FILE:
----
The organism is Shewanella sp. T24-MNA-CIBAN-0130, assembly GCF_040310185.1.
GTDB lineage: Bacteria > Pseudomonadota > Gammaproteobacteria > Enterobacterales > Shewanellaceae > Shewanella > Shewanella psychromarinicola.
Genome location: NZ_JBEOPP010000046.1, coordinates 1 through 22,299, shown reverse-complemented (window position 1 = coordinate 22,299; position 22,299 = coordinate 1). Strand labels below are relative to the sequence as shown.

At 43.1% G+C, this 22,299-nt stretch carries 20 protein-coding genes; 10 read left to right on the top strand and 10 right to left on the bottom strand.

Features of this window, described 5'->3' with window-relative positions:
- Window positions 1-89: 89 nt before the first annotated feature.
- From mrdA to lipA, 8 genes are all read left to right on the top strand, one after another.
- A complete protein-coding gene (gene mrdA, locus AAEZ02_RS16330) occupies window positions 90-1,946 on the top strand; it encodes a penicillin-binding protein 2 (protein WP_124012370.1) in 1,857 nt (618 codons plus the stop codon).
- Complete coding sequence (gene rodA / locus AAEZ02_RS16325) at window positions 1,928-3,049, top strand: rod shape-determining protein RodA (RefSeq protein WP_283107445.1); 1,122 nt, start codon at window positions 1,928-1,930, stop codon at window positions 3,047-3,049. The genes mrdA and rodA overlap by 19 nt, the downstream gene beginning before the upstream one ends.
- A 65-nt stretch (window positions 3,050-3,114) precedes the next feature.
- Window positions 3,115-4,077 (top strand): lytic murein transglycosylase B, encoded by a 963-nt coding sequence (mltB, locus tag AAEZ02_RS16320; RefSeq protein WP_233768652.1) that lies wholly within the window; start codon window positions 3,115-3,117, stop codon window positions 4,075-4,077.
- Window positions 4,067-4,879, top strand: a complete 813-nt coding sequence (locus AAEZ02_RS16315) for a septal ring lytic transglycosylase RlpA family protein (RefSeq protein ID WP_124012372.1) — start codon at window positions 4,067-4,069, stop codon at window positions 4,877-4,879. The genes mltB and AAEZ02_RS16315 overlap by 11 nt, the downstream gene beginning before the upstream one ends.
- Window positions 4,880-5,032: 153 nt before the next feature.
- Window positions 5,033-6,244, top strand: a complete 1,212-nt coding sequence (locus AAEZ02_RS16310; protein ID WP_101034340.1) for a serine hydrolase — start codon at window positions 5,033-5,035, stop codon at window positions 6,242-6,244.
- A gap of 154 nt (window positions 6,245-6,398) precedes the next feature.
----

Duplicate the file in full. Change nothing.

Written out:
The organism is Shewanella sp. T24-MNA-CIBAN-0130, assembly GCF_040310185.1.
GTDB lineage: Bacteria > Pseudomonadota > Gammaproteobacteria > Enterobacterales > Shewanellaceae > Shewanella > Shewanella psychromarinicola.
Genome location: NZ_JBEOPP010000046.1, coordinates 1 through 22,299, shown reverse-complemented (window position 1 = coordinate 22,299; position 22,299 = coordinate 1). Strand labels below are relative to the sequence as shown.

At 43.1% G+C, this 22,299-nt stretch carries 20 protein-coding genes; 10 read left to right on the top strand and 10 right to left on the bottom strand.

Features of this window, described 5'->3' with window-relative positions:
- Window positions 1-89: 89 nt before the first annotated feature.
- From mrdA to lipA, 8 genes are all read left to right on the top strand, one after another.
- A complete protein-coding gene (gene mrdA, locus AAEZ02_RS16330) occupies window positions 90-1,946 on the top strand; it encodes a penicillin-binding protein 2 (protein WP_124012370.1) in 1,857 nt (618 codons plus the stop codon).
- Complete coding sequence (gene rodA / locus AAEZ02_RS16325) at window positions 1,928-3,049, top strand: rod shape-determining protein RodA (RefSeq protein WP_283107445.1); 1,122 nt, start codon at window positions 1,928-1,930, stop codon at window positions 3,047-3,049. The genes mrdA and rodA overlap by 19 nt, the downstream gene beginning before the upstream one ends.
- A 65-nt stretch (window positions 3,050-3,114) precedes the next feature.
- Window positions 3,115-4,077 (top strand): lytic murein transglycosylase B, encoded by a 963-nt coding sequence (mltB, locus tag AAEZ02_RS16320; RefSeq protein WP_233768652.1) that lies wholly within the window; start codon window positions 3,115-3,117, stop codon window positions 4,075-4,077.
- Window positions 4,067-4,879, top strand: a complete 813-nt coding sequence (locus AAEZ02_RS16315) for a septal ring lytic transglycosylase RlpA family protein (RefSeq protein ID WP_124012372.1) — start codon at window positions 4,067-4,069, stop codon at window positions 4,877-4,879. The genes mltB and AAEZ02_RS16315 overlap by 11 nt, the downstream gene beginning before the upstream one ends.
- Window positions 4,880-5,032: 153 nt before the next feature.
- Window positions 5,033-6,244, top strand: a complete 1,212-nt coding sequence (locus AAEZ02_RS16310; protein ID WP_101034340.1) for a serine hydrolase — start codon at window positions 5,033-5,035, stop codon at window positions 6,242-6,244.
- A gap of 154 nt (window positions 6,245-6,398) precedes the next feature.